COVID-19 Tests Spark New At-Home Revolution for Genetics, STI Versions
When the COVID-19 pandemic hit, people worldwide couldn’t get tested quickly enough. Lines at health centers stretched for blocks as people anxiously waited to know if they’d been infected. The new virus brought the diagnostic industry to a new level of test manufacturing, and those capabilities have sparked at-home testing for a variety of other conditions and health metrics.
By July 2020 – four months into the pandemic – nose swab tests were still in short supply. The New York Times wrote a dismal report on the scenes happening across the United States. Despite manufacturing more than 26 million swabs, testing was still the “choke point” for pandemic management.
At-home tests were eventually developed, but those too were in short supply. This sparked innovation for genetic testing company Everlywell. Everlywell, which offers direct-to-consumer metabolic and allergy testing, used its at-home testing technology to create a PCR test for COVID-19, which received FDA authorization in 2021. To help get tests out faster, Everlywell partnered with DoorDash to deliver tests to patients at home.
Although at-home testing for COVID-19 has been dismal, the revolution in at-home testing has inspired personal tests for several other illnesses. Tests for the flu and strep throat suddenly appeared on the market, freeing people from waiting in doctors’ offices to receive results.
For some other conditions, developments in self-testing are relief from social stigma. During the pandemic, sexually transmitted infection cases rose sharply, but testing for them declined. Some possible reasons for the decline in testing are the stigma socially associated with such conditions and steep out-of-pocket costs for the test.
As cases continued to climb, the state of California became overwhelmed with the number of patients seeking help for STIs. California became the first state to pass a law requiring health insurance to cover take-home tests for STIs, including HIV, chlamydia and syphilis.
As HIV rates steadily rose during the pandemic, the need for HIV testing did too. TakeMeHome, a public-private partnership was launched in March 2020 as a response to the pandemic. The service provides at-home self-testing kits for HIV that state or local health departments pay for at no cost to the patients.
The at-home testing initiative “could bring better disease monitoring to rural and underserved parts of the state, reduce the stigma patients experience when seeking care and give them more control over their health,” said California Healthline.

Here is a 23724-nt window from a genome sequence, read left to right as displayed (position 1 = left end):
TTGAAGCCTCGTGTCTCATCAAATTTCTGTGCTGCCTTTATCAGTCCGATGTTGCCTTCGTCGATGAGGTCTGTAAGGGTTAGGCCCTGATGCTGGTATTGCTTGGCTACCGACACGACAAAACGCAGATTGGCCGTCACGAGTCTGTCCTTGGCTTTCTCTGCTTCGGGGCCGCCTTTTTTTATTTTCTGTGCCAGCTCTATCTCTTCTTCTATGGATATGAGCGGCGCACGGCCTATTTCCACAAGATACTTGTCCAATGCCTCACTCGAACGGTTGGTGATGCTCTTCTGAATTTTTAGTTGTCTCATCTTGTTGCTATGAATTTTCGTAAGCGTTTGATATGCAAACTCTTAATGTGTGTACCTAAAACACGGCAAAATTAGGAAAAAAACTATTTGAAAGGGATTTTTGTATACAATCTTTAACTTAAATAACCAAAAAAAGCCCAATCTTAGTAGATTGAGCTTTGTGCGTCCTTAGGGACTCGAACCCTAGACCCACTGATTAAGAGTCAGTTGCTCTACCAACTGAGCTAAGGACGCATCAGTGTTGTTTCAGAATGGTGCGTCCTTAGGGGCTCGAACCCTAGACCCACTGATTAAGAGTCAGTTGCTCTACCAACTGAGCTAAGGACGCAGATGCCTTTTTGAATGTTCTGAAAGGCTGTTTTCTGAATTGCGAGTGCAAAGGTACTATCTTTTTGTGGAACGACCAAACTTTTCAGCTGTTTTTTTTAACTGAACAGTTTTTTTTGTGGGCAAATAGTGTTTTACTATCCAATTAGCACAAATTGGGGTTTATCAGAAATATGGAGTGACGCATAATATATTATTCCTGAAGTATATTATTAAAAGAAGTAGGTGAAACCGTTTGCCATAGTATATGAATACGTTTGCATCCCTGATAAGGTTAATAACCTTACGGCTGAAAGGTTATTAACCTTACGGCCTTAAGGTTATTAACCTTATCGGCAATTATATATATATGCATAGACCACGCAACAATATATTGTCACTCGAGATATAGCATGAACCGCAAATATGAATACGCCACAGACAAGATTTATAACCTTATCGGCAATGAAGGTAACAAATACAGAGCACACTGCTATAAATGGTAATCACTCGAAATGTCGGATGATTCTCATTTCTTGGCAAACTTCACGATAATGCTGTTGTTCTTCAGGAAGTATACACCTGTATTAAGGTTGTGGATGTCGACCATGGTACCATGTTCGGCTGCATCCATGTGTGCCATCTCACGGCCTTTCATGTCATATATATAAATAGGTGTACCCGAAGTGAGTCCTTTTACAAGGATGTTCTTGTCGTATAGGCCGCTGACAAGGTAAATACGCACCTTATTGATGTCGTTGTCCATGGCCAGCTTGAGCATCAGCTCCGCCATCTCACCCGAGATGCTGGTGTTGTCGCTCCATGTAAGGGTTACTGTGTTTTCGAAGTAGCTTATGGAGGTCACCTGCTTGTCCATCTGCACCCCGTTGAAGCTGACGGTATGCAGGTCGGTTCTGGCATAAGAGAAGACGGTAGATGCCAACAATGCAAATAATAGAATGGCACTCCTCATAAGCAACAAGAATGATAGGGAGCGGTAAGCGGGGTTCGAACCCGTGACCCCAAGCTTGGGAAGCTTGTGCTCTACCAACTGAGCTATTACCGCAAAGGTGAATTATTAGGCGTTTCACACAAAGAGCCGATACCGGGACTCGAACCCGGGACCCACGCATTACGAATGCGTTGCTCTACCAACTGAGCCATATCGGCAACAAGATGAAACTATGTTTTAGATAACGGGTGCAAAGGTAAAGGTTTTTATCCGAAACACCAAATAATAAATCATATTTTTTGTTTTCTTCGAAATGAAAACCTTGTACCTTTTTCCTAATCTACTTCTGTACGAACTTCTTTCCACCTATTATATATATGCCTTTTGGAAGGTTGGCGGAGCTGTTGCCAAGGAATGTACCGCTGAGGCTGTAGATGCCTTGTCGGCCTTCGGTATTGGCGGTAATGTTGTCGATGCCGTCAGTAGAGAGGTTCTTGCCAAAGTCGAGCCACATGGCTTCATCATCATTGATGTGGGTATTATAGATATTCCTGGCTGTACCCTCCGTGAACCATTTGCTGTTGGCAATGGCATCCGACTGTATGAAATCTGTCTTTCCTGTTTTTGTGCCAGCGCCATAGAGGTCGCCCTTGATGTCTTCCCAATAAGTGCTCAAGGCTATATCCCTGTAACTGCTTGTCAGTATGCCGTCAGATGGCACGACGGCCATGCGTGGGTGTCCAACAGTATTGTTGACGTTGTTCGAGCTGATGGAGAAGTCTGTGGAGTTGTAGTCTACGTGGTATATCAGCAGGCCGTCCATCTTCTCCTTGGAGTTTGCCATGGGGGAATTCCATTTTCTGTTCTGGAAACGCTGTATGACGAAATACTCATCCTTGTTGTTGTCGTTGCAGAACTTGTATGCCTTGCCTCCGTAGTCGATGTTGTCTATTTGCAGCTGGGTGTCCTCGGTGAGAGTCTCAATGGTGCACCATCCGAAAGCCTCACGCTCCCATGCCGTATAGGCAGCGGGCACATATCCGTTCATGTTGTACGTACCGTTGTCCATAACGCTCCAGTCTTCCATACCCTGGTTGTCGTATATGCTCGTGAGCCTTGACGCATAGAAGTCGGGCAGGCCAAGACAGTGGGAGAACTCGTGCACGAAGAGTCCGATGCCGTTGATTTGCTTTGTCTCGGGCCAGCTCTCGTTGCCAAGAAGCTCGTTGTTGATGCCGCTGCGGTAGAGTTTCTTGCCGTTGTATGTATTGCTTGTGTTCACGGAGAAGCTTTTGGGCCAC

At-home tests for pregnancy and fertility testing also saw a surge in demand. Pregnancy test sales skyrocketed 13% between June 2020 and November 2021. Predictive fertility tests also surged because many fertility treatment centers were considered non-essential for most of the pandemic.
Although ovulation-tracking apps have been around for years, there has been a new demand for diagnostic fertility tests—for females and for males—from brands such as Modern Fertility, Everlywell, Let’s Get Checked and Dadi. As one study in Fertility and Sterility reports, 41% of people at a fertility clinic opted for a take-home fertility test when offered the option, even if it wasn’t covered by insurance.
Colorado-based fertility company MFB Fertility received clearance from the U.S. Food and Drug Administration in 2020 for its Proov fertility test, marking a major milestone in considering fertility an essential part of overall health.
Genetic counseling and screening is another area that saw an uptick in take-home tests. Because telehealth boomed during the pandemic, genetic counselors could still talk with patients, but genetic testing was still difficult without being at the facility in person. To help meet patient needs, Memorial Sloan Kettering Cancer Center made the bold decision to validate performing genetic testing using saliva rather than blood. For the first time, this allowed patients to get a kit in the mail and send their saliva to a lab for testing, rather than having to go a facility to have their blood drawn.
The direct-to-consumer genetic testing market is expected to continue to grow quickly. According to a 2021 report from TMR, a market research and consulting company, at-home genetic testing from companies such as Ancestry, 23&Me and MapMyGenome are appealing as awareness increases about the prevalence of genetic diseases.
As direct-to-consumer testing becomes more popular, diagnostic companies should be ready to bank on new opportunities. New tests are quickly becoming available for a variety of diseases, genetic screenings and health status metrics, and the companies who don’t accommodate the convenience of testing from home may be left behind.